To optimize communication, it’s a good idea to divide employees into groups that use their own channels. These groups can be according to location, department, or type of work — whatever makes sense in your setting.

The point is to set up a system where people don’t need to be bothered with calls that don’t affect them.

Meanwhile, leaders and managers can program their radios to scan all channels to oversee operations.


Planning Ahead

When choosing a two‑way radio system, it’s important to purchase radios that will accommodate your business or agency’s growth several years down the road. A two‑way radio service provider can help you determine how many channels you need now, and how many you might need in the coming years.  


Common Issues With Multi‑Channel Two‑Way Radios

Once you’ve chosen your two‑way radio system, issues do come up. Here are some common issues that may arise:

1. Radio is making beeping sounds. This could mean the radio is set to a channel that is not programmed. 
Solution: Turn the channel knob or selector to another channel. If the channel is programmed, the beeping will stop. If your team needs more channels, it’s time to talk to a technician.

2. People are missing important calls. It is common for teams using two‑way radios to have multiple groups or channels. For example, a school district could have an administrative channel, a maintenance channel, and a dedicated emergency channel. If your radio is on Channel 2, and the school superintendent is on Channel 1, the superintendent will not be able to receive it.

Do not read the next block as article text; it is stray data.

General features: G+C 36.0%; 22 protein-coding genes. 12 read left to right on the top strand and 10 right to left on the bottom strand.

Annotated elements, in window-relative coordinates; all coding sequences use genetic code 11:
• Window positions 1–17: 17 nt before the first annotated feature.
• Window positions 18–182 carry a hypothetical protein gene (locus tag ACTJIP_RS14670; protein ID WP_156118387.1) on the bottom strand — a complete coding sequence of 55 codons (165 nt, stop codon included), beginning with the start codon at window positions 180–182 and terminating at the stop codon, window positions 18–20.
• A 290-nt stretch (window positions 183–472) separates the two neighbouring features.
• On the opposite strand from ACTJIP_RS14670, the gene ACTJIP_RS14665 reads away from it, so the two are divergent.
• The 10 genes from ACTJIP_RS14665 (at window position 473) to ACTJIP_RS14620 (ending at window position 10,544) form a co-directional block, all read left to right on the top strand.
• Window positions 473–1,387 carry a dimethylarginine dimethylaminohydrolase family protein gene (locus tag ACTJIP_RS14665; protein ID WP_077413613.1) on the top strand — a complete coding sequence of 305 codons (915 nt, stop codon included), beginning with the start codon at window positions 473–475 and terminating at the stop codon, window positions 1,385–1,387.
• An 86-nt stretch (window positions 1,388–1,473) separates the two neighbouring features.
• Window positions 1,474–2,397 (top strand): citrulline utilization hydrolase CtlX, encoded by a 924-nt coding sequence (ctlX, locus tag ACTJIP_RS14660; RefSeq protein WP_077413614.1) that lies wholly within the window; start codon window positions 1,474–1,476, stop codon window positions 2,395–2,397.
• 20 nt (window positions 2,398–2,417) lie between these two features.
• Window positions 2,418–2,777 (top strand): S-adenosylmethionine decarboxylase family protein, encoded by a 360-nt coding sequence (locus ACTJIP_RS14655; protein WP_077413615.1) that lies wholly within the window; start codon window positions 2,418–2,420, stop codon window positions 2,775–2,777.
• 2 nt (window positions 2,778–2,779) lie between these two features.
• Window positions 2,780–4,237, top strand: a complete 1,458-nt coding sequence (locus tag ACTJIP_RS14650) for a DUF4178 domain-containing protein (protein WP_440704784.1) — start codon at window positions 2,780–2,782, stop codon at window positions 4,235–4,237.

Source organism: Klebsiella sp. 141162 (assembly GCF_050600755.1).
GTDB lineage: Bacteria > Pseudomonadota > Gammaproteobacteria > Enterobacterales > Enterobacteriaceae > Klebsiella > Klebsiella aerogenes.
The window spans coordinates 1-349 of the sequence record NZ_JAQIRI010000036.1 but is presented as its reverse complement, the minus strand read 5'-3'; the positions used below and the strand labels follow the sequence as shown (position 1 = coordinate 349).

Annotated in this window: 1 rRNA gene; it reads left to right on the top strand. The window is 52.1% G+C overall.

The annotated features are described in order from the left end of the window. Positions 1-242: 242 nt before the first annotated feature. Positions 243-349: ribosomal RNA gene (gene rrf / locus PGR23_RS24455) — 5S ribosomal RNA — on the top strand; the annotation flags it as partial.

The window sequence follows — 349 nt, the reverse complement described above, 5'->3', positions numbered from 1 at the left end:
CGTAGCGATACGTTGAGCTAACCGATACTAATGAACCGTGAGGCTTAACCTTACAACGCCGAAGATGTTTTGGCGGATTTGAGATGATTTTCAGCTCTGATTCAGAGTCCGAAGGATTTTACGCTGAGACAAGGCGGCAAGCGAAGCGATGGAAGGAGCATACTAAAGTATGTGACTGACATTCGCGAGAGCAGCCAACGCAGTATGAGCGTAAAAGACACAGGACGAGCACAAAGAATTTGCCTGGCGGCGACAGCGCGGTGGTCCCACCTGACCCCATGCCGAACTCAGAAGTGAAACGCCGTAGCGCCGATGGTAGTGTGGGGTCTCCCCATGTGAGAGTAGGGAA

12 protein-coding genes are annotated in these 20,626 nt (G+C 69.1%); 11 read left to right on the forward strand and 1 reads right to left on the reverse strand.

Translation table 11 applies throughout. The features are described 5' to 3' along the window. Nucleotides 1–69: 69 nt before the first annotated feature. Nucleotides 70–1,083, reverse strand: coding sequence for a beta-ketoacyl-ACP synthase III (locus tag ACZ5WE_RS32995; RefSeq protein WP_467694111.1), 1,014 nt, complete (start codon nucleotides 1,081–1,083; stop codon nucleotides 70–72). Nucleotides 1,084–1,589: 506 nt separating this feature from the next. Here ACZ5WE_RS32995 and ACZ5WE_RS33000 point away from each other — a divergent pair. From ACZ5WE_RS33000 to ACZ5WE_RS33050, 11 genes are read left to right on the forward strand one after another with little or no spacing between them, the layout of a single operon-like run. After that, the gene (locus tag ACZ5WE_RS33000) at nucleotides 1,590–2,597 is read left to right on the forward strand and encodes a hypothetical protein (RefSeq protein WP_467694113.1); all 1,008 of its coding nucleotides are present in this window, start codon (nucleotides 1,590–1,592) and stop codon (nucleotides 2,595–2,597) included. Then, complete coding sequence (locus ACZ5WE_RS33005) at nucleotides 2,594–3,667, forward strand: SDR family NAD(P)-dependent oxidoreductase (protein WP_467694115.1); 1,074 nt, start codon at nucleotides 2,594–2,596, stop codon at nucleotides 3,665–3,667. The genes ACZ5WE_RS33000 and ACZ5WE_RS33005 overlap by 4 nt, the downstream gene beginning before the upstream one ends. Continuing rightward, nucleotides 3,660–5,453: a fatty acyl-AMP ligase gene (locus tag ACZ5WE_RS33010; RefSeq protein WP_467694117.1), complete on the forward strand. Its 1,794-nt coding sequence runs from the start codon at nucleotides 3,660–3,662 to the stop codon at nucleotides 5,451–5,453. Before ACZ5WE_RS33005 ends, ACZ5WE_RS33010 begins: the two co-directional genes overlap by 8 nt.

Solution: Incorporate a scan list in the radios. That way, if an emergency is broadcast on a different channel than the one you are stationed on, you can monitor for important calls.

3. Radio is changed to a different channel by accident. Radios take a lot of abuse when they are sitting on your hip, rubbing against a wall, or getting dropped. Sometimes the radio might accidentally move to a different channel without you noticing it.
Solution: For some radios, your two‑way radio service provider can program a “voice announcement” feature. This feature allows the user to hear pre‑recorded voice announcements when they perform an operation such as changing channels so the user is aware. An old‑school trick is to add o rings to the channel knob to make it harder for the channel selector to move.